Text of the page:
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  6. I wonder how much they value when sold!! Not that im interested in selling them

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  7. I was supposed to go on a trip to Negros a couple of years back, but my friends and I got stranded because of flash floods and we weren't able to push through with the trip. I would love to see the St. Mary Magdalene Church and the century-old Hinigaran Bells. I am glad that they were kept intact all these years.

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  8. Great history of the church. I love looking at the architecture. Would be a nice place to visit one day.

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  9. These are beautiful! I love going to church and discovering more about the history behind the monuments!

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  10. The interior is so stunningly beautiful. Thanks for sharing such lovely pic.

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  11. That was so special, I had seen bells only in temple but there are bells in church also. That is really great.

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  12. Wow, it's amazing that even though there's broken egg shells (very weak, crumbly material) in the structure, the church can still remain intact for so long! I wonder why egg shells was used in the first place. Do you know why?

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  13. The hinigaran bells are really heritage attraction. The place should be promoted further by our Department of Tourism.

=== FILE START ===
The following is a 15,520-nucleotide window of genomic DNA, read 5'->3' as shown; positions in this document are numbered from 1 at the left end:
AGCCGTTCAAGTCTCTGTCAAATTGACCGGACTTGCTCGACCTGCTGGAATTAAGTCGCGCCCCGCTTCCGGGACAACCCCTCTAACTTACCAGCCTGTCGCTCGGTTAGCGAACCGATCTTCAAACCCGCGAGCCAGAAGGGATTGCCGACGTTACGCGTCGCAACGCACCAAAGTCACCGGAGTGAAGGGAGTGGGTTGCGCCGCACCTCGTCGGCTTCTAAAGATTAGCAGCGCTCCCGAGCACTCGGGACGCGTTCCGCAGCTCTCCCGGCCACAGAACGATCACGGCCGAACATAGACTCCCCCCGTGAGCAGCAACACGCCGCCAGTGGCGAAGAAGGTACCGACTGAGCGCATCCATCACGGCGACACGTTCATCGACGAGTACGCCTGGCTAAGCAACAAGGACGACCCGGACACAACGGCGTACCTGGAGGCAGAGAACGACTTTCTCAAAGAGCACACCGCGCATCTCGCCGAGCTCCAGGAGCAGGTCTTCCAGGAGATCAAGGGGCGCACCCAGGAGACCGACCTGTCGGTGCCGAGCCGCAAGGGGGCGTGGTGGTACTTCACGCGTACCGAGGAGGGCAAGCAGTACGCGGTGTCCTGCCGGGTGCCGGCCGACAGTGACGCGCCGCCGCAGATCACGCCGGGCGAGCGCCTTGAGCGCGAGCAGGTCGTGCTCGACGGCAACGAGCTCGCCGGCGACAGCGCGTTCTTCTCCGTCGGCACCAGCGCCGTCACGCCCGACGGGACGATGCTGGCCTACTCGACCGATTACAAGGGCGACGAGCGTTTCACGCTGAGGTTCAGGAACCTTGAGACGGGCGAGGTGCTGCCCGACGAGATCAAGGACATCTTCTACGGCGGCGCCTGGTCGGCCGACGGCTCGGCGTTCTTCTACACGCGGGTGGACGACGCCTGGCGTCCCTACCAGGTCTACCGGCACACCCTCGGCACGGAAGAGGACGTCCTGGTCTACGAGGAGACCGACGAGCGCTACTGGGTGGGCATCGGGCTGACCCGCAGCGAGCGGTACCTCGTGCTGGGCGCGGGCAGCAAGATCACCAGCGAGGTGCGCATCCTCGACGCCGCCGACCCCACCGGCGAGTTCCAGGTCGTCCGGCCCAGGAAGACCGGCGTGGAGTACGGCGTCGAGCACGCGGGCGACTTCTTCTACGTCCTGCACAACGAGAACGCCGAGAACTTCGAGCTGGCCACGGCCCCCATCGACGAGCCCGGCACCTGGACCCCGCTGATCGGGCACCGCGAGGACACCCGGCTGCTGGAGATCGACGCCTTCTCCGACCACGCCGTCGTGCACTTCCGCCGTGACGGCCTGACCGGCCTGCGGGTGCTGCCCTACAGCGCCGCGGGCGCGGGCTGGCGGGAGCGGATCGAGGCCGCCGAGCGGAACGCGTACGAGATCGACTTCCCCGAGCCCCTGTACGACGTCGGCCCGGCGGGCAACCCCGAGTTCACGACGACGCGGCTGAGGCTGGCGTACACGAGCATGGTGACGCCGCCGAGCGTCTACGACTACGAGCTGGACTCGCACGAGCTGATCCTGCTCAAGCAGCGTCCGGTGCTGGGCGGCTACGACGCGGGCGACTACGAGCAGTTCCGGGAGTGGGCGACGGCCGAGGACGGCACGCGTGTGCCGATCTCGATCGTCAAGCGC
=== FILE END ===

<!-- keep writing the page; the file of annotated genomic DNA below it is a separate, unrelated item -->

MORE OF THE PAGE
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  14. I have heard of other bells but first time for these bells. Thank you for this information. Too bad they are not used for their original purpose anymore. But heritage is heritage, and should be preserved.

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  15. Very intersting article ! An extra piece of knowledge for me to have :). The bells are preserved quite well as well

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  16. It gives me a great thrill to visit historic places and monuments. I have never heard of the Hinigaran bells before but I am glad that you introduced us to it :)

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  17. I really enjoy visiting historical places. I wish you could have taken the pictures in high resolutions so that we could appreciate them more.

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    1. They're already in high resolution. The details of the pictures I have taken are so clear and vivid.

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  18. The last time I've witnessed old churches was when my family and I visited Bohol. I was disheartened when those structures collapsed due to an earthquake last year. With the long history of the Spaniards' colonization in the Philippines, it is not surprising for such magnificent structure to be built within the Negros area. Thank you for sharing its history too.

    May our good Lord continue to bless you and your family this 2015!

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    1. Thank you for the blessing. I do wish you a prosperous new year to you and to your family too.

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  19. wow such a beautiful place. Wish to visit here one day!

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  20. What a rich and tradition filled place. I'd love to visit someday and touch the bells and walk the grounds. I enjoyed reading about this beautiful church.